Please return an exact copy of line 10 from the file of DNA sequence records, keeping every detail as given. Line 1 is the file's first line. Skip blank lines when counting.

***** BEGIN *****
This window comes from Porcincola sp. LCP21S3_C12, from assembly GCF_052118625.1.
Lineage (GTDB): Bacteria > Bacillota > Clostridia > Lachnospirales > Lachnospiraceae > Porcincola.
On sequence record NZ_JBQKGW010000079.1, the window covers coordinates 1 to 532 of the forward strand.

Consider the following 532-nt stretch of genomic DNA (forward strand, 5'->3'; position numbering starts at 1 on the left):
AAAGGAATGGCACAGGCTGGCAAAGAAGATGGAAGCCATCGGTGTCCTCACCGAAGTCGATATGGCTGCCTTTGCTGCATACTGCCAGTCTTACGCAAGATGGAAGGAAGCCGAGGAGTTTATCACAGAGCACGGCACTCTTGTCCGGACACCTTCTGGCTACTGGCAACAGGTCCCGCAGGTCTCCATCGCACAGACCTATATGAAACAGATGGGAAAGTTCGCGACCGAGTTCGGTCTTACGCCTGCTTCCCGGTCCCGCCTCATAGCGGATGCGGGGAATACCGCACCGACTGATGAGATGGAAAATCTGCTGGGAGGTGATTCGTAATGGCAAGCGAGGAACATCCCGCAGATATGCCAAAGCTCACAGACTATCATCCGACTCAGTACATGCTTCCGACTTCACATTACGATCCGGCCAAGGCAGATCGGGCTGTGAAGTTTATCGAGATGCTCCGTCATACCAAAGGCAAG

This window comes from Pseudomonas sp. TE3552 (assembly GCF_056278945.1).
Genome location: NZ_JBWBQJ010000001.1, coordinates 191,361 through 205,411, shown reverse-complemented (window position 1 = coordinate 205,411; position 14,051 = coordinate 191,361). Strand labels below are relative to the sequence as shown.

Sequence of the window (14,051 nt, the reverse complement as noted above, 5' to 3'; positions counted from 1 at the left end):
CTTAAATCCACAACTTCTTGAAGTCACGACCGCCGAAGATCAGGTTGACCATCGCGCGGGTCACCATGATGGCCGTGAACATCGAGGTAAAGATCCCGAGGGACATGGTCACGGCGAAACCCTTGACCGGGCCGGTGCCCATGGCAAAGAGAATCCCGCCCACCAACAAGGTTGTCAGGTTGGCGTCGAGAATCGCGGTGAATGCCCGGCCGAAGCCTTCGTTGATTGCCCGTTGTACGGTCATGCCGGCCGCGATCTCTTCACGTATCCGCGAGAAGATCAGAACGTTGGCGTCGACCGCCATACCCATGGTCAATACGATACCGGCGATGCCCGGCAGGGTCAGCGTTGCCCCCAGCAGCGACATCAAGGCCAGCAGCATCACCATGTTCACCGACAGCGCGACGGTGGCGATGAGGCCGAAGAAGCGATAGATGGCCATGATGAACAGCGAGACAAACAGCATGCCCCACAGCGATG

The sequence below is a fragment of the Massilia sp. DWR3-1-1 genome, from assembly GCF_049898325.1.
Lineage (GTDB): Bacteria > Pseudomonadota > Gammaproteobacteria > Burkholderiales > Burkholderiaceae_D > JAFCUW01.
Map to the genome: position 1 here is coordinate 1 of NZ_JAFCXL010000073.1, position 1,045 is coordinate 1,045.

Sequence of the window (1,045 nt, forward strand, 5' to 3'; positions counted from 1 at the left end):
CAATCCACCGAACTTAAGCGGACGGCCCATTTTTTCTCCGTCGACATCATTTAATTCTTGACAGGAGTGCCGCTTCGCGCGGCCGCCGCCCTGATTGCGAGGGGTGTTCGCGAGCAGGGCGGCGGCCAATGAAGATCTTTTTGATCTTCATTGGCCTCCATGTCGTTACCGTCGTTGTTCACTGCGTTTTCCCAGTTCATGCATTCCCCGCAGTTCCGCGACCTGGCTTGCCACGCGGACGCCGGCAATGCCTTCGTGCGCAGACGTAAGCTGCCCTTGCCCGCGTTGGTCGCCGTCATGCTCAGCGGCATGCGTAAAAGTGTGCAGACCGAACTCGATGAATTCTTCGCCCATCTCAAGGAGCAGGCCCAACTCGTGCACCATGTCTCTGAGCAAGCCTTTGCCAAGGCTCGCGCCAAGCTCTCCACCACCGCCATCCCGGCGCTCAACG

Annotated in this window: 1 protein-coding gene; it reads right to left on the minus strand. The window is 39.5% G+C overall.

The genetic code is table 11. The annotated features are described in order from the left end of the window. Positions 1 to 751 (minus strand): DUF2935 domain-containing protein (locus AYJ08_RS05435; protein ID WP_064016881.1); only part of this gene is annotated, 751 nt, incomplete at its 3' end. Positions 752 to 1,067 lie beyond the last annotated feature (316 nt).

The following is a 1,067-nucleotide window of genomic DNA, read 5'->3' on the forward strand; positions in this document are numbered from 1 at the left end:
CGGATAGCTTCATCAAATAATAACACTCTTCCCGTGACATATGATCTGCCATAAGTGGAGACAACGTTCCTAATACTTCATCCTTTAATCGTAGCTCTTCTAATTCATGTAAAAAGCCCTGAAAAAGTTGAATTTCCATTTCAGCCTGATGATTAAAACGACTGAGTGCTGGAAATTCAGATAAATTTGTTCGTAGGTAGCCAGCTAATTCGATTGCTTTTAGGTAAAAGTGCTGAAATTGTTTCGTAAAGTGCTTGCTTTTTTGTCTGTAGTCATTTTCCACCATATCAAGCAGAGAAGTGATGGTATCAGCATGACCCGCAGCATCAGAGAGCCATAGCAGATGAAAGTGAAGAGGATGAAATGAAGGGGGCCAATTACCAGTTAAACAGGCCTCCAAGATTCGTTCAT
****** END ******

The sequence below is a fragment of the Massilia sp. DWR3-1-1 genome, from assembly GCF_049898325.1.